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Becoming a scientist: high school apprenticeships in neuroscience

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Totah, N., Morris, L., Lurtz, M., Waikel, R., Gray, D., & Frantz, K. (2004). Becoming a scientist: high school apprenticeships in neuroscience. Poster presented at 34th Annual Meeting of the Society for Neuroscience (Neuroscience 2004), San Diego, CA, USA.


Cite as: http://hdl.handle.net/21.11116/0000-0002-11EF-E
Abstract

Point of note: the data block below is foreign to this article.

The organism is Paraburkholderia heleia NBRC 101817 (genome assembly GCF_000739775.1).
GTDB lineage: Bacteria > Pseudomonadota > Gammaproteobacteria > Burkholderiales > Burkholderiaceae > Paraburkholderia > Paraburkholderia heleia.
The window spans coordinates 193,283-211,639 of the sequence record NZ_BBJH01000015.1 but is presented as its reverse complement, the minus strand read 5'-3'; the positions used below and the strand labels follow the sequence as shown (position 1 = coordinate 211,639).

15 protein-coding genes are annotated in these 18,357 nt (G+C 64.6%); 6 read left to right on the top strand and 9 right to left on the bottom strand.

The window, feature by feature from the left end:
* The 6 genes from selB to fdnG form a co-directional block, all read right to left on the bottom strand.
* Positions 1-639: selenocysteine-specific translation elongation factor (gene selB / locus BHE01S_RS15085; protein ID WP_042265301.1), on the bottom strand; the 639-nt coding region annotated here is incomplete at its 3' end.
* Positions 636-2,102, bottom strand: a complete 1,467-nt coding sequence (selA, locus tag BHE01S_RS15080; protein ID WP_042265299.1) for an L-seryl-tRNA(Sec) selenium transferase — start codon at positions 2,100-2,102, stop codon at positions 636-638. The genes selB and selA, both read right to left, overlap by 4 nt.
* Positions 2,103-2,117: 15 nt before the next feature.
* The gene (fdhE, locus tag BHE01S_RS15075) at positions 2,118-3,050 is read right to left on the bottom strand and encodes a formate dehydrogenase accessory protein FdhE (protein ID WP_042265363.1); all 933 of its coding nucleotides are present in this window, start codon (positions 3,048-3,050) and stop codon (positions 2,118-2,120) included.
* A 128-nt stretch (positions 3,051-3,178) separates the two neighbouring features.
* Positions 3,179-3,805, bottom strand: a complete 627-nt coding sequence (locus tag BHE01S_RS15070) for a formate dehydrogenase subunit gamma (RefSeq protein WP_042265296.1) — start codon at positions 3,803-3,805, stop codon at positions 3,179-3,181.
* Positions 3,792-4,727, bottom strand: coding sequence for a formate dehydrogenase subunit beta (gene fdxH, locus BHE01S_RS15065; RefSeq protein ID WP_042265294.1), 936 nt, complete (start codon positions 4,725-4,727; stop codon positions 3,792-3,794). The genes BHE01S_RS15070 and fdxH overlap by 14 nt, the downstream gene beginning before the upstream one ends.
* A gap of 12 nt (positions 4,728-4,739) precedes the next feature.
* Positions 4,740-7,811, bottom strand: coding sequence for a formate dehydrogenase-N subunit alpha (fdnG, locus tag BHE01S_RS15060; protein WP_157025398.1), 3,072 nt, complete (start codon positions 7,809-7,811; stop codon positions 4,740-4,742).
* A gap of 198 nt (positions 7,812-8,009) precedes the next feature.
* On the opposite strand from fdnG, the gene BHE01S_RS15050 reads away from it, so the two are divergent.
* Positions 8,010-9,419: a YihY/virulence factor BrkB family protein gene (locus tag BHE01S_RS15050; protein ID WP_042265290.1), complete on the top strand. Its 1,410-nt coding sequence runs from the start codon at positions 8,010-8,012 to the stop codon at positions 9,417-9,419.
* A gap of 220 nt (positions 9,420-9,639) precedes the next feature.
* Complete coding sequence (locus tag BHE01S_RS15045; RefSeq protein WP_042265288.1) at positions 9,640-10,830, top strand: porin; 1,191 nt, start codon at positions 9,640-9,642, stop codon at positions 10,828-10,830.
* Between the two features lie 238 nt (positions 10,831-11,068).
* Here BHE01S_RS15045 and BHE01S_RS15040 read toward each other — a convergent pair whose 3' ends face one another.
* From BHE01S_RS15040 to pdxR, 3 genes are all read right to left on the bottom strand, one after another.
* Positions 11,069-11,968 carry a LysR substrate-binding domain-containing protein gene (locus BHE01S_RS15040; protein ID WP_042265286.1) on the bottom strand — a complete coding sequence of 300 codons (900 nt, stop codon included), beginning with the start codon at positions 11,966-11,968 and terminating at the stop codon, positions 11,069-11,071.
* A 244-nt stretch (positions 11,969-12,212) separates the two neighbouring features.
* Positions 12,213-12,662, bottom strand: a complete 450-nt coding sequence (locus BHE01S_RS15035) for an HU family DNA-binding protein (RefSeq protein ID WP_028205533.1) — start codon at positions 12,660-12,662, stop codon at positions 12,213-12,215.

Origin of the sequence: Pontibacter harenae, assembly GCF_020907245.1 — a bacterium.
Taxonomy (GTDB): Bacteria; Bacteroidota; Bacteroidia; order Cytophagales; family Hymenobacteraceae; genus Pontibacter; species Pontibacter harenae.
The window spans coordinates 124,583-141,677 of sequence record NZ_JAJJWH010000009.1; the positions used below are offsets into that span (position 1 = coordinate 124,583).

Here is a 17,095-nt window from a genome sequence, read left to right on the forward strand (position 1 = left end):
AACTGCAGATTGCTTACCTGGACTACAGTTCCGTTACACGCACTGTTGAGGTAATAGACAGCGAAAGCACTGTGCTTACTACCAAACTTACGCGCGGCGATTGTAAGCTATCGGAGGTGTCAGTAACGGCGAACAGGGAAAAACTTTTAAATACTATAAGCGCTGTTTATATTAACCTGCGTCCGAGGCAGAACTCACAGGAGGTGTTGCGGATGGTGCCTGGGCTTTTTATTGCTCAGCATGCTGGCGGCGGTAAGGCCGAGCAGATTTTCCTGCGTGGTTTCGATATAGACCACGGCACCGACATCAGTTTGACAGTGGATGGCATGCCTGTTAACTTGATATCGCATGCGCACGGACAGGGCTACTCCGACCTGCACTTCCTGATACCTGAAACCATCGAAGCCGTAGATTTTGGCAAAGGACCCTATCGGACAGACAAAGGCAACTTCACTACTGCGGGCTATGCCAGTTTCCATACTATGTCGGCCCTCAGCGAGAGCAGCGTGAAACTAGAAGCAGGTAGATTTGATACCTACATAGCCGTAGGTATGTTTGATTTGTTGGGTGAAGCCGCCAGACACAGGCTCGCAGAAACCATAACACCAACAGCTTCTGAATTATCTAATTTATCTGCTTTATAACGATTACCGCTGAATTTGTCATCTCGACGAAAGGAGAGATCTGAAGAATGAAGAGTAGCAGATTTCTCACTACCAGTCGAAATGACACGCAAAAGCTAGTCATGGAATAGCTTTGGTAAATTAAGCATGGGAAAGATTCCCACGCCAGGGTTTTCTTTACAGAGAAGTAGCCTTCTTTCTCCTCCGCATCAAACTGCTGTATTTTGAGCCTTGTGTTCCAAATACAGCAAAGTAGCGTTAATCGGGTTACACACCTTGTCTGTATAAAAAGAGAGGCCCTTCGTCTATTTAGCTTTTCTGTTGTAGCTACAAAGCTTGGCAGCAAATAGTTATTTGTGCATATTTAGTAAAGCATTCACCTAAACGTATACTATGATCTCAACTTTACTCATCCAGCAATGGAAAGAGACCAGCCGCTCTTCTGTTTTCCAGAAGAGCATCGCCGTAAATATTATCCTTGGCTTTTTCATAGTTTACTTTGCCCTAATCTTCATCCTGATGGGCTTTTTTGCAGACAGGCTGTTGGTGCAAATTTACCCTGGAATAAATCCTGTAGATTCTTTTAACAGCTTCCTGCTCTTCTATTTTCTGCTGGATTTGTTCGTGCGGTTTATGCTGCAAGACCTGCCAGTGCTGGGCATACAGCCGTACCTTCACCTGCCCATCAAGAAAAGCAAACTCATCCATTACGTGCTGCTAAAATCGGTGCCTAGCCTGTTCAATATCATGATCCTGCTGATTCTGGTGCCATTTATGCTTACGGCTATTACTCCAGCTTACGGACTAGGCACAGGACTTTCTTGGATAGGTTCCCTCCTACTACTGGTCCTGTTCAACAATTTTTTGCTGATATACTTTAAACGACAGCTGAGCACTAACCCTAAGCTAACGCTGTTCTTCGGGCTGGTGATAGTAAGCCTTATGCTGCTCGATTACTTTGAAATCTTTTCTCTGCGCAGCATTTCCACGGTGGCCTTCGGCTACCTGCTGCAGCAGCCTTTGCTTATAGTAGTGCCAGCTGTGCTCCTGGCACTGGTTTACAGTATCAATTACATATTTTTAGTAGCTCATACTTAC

Standard teaching in high school science classes does not fully address the idea that science is a dynamic problem-solving endeavor. Traditional approaches not only neglect the constructive argumentation and hypothesis formation that characterizes science as a discipline, but also may fail to capture student interest. Thus, students often view science as a body of finalized facts best learned by rote memorization. To counter this view and promote science literacy, we initiated the Institute on Neuroscience, an 8-week summer apprenticeship program for exceptional high school students. After a 2-week orientation via in-class, hands-on activities on topics from molecular to behavioral neuroscience, each participant spent 5 weeks conducting mentored research in a Center for Behavioral Neuroscience (CBN) laboratory. The research experience, along with intermittent workshops on scientific ethics, careers, and communication skills, culminated in an oral presentation of research findings. The program extended the CBN “pipelines and pathways” approach to improving neuroscience education. The students’ summer experience sparked their enthusiasm by engaging them in meaningful experimentation while also introducing multiple career paths in science and establishing networks in the scientific community. Students reported that their interest for the sciences increased. Apprenticeship programs such as the Institute on Neuroscience could be complementary to classroom-based education and, with effective evaluation, could inform science educators about curriculum change aimed at increasing science literacy nationwide.